Citing Chip Kelly is a false memory. The Chip Kelly organization had guys stealing laptops, punching guys after the game, speeding on I-5, and "smoking it all." On the field it was one of the tops in penalties in the league and country. It wasn't the image of discipline.
They lost Dion, Clay, York, and Long... A lot of leadership that they tried to get guys like Lokombo and Huff to replace when it wasn't natural. But it sounds like they're getting that leadership back, and I think we should all be excited.
Yep, one thing for sure about Helfrich, he isn't a phoney. The first thing he said after the got the HC job was that he wasn't Chip, and he sure proved that. One of the truest adages in sports is that, "you play like you practice". That was true under Kelly, unfortunately, it seems to have also been true under Helfrich.
Hiring Helfrich, keeping the continuity at Oregon might work out , but it was hard for Helfrich to slide into the big chair and be in charge like he needed to be. He was learning the X's & O's of being the head coach, and let the authority & discipline side slide, and the players took advantage of it. Kelly instilled the work ethic into them, they relaxed when the load was lifted from their shoulders, and coasted.
Pellum looks like he is on the right track with the defense, but Helfrich has to pick it up big time next season. He has to be the front man, not a copy of Kelly, but in his own way has to instill the pride and responsibility, the Oregon Way, into the players.
@Greenbaaron The comments about a loss of discipline and focus came from one of the players, which suggest it's serious. This is a blog about Duck football, so just loving the Ducks and ignoring an issue like this really isn't an option.
On one hand you ridicule me for not knowing the players and not attending practice, and in the first paragraph you accuse me of bias because the story concludes with the suggestion that having practices open to the media and the public (not to me, but to the media and the public) might improve the effort and accountability at practice.
There's a measurable link between preparation and results. If the results show signs of deterioration, and one of the players is quoted as saying the preparation suffered, it's right to address it. We right a lot of positive stories about the Ducks and their prospects, but no one ever rises to low expectations.
@Greenbaaron Yeah OK and If I think like you too which I've been a fan since 1979, but that stops there of any relationship, This Team needs to seal the deal with a Championship or why are they doing it. The Mutt's did it with Don James, So there's no reason the Ducks cannot do the same, and here's one reason why Fans have that right, because they pay Money too for their favorite Team the Ducks, and last year there were no clear Leaders on this Team, but there were some players that felt they were entitled to what I have no idea, But when you have players speaking out before your biggest Game of the year giving the other Team BB material, not like they needed it, but when 1 of your so called leaders say's their going to put 40+ on their Defense and this same person Fumble's in the RED ZONE, that is a lack of Humility, and this same person who's from the LA area said afterwards and said and put certain thoughts into other players heads that the Rose Bowl wasn't worth it because we can't play in the NATTY, and thats one of the main reasons they lost too a Team they beat 49 to 0 last year and had no Business losing too them even if it was in Arizona, and you could tell half the Team gave up, and you could ask any fan on here that under Chip his Teams always played till the end and never gave up. So I'm also pretty sure Phil Knight would like for this Team to finally get over the Hump and win 1, a NATTY that is or I'm sure he wouldn't of put all those Millions intop this program to get just where they are. So if everyone has your attitude about what you say then the Ducks will stay just where they are, and everyone's JOKE, too which I'm getting tired of being 1 of the schools for the past 5 years that the so called EXPERT's keep picking the Ducks as one of the favorites too win it all. That prediction is this year also, So myself as a fan for a long time now with the bar raised as high as it is, EXPECT them to get it done or why do you call yourself a fan? So are you a Cleveland Brown fan or what? Get a life!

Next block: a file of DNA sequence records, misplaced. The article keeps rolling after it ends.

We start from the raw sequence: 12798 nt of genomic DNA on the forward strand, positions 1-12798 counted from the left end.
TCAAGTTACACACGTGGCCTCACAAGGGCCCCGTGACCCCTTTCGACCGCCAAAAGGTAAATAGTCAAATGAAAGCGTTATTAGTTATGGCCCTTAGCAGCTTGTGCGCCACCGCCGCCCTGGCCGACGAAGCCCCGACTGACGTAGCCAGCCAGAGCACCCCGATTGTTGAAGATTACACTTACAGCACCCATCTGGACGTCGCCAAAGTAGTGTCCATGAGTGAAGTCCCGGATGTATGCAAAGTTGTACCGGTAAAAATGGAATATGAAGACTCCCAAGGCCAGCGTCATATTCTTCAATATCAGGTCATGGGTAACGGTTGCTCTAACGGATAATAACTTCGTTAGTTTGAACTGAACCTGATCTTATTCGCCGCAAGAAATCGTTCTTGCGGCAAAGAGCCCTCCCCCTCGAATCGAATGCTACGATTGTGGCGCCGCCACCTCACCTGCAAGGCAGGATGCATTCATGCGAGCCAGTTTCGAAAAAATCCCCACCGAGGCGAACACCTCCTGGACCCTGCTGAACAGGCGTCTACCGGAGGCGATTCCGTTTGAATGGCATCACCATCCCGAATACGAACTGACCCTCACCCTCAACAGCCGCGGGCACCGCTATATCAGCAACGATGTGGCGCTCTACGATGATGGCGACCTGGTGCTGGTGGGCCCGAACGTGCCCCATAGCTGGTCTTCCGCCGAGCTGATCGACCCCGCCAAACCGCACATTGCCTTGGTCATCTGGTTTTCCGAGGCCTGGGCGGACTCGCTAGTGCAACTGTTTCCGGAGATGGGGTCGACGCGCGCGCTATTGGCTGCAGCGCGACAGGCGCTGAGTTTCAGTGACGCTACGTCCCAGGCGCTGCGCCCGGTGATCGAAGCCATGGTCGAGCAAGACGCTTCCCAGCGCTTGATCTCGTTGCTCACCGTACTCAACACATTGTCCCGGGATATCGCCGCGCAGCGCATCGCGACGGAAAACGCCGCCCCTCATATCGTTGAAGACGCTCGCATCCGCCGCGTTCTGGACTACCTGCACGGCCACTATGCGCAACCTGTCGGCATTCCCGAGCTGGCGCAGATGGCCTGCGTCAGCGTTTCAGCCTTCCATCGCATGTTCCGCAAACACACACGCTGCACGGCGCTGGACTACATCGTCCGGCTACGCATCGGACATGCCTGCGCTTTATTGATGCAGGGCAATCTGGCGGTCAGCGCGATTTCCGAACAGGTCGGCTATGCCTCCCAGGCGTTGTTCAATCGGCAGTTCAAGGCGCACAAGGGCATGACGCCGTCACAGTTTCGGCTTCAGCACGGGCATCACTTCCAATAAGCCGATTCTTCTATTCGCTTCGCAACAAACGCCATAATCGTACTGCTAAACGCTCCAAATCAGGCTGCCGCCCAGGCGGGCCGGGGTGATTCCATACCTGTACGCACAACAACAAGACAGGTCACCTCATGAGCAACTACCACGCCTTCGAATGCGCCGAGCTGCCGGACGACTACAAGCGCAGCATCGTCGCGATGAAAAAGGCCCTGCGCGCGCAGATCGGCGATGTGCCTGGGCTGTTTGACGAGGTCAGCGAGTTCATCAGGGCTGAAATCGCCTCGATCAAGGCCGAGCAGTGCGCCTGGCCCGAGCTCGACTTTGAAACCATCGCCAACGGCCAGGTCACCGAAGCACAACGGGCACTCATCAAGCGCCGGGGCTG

@SonomaDuck SD, I respect your service and your perspective, but one thing I'd point out is, these kids aren't soldiers. They are talented athletes from a different generation, who've been told since the time they are 12 how special they are. Discipline-wise, it's a much more challenging setting.